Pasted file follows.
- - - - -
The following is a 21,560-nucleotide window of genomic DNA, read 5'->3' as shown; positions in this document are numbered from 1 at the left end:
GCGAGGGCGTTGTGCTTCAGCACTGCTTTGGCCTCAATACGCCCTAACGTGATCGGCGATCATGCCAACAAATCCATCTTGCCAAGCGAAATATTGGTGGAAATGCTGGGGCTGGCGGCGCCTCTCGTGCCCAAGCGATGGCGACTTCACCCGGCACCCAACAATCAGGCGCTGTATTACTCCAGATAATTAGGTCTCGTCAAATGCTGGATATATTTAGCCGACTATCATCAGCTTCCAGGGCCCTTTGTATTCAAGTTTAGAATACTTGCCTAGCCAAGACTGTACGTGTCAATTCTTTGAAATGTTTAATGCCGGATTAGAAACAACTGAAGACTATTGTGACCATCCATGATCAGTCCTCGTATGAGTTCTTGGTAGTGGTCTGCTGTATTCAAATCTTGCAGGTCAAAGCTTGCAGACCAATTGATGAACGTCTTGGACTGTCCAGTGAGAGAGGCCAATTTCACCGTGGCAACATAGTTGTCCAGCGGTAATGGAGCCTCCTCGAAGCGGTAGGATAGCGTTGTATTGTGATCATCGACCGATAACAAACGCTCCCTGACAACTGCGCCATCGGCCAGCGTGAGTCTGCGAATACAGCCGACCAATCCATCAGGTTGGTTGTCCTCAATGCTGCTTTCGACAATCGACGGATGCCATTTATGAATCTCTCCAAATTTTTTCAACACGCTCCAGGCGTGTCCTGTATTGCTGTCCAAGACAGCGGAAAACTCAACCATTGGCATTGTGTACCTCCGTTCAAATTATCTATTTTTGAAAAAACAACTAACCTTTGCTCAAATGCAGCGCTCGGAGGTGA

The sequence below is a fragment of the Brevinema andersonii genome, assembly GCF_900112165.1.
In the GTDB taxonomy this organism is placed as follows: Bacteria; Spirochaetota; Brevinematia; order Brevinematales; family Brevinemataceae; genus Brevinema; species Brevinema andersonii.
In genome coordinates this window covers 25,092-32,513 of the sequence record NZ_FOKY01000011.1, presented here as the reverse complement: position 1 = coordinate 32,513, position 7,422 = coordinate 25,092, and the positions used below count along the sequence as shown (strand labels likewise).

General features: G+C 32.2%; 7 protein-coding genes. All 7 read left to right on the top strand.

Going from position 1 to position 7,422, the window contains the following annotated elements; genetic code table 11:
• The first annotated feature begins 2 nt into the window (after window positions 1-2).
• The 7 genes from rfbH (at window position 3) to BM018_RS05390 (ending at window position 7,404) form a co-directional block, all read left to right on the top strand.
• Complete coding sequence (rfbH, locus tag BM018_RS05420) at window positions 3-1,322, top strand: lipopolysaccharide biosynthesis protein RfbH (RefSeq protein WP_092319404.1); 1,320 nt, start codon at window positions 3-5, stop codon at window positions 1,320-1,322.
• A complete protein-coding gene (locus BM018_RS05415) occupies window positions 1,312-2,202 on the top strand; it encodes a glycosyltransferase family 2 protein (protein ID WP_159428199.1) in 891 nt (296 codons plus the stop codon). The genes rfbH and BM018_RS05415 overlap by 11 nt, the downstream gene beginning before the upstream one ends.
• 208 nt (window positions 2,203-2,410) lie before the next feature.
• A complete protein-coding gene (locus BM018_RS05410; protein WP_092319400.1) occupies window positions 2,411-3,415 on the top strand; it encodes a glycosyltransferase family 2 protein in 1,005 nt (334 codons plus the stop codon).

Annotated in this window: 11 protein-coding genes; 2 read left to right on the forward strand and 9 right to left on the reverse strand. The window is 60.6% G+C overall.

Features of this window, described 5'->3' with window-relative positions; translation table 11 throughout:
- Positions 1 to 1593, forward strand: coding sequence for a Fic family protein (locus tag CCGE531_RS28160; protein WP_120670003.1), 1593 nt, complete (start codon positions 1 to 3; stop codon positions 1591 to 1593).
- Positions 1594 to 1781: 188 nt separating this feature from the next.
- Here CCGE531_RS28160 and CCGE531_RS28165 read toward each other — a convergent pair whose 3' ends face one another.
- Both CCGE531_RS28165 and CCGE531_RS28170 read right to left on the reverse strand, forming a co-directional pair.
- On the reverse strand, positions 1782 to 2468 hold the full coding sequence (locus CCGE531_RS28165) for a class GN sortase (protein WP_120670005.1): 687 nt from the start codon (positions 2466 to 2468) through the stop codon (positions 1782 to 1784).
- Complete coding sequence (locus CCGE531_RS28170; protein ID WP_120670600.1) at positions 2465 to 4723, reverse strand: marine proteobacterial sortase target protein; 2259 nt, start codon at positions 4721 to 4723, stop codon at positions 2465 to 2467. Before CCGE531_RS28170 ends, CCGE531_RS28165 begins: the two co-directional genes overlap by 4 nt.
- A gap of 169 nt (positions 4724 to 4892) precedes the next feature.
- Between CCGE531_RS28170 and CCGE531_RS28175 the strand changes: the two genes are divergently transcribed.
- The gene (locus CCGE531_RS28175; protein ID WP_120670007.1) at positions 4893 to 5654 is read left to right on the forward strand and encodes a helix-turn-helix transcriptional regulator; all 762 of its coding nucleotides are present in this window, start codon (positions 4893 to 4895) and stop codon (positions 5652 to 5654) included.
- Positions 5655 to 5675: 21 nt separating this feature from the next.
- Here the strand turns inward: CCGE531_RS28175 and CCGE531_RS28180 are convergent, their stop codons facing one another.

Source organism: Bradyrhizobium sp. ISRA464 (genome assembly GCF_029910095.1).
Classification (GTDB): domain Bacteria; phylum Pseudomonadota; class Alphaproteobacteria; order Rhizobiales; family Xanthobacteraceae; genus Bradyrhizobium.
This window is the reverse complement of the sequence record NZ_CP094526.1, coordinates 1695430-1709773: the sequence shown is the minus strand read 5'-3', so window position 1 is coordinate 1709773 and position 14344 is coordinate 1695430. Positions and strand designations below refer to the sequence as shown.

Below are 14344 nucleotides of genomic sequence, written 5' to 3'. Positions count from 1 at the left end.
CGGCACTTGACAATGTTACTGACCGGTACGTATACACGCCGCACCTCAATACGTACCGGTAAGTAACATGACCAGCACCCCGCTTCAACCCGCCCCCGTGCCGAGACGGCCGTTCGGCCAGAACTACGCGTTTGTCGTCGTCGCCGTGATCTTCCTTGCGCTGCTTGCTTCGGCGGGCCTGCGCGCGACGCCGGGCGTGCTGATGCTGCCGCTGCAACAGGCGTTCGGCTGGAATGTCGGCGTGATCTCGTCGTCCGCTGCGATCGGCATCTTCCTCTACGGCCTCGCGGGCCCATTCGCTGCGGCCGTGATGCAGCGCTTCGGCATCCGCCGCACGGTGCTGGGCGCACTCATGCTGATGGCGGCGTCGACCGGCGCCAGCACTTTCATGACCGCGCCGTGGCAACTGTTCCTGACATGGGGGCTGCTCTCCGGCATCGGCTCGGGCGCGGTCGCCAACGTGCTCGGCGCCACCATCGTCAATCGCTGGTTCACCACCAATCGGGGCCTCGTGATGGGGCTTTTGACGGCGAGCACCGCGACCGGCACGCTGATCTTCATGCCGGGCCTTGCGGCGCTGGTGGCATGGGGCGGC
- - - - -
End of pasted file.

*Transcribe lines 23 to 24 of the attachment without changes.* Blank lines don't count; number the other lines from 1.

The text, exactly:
- Between CCGE531_RS28170 and CCGE531_RS28175 the strand changes: the two genes are divergently transcribed.
- The gene (locus CCGE531_RS28175; protein ID WP_120670007.1) at positions 4893 to 5654 is read left to right on the forward strand and encodes a helix-turn-helix transcriptional regulator; all 762 of its coding nucleotides are present in this window, start codon (positions 4893 to 4895) and stop codon (positions 5652 to 5654) included.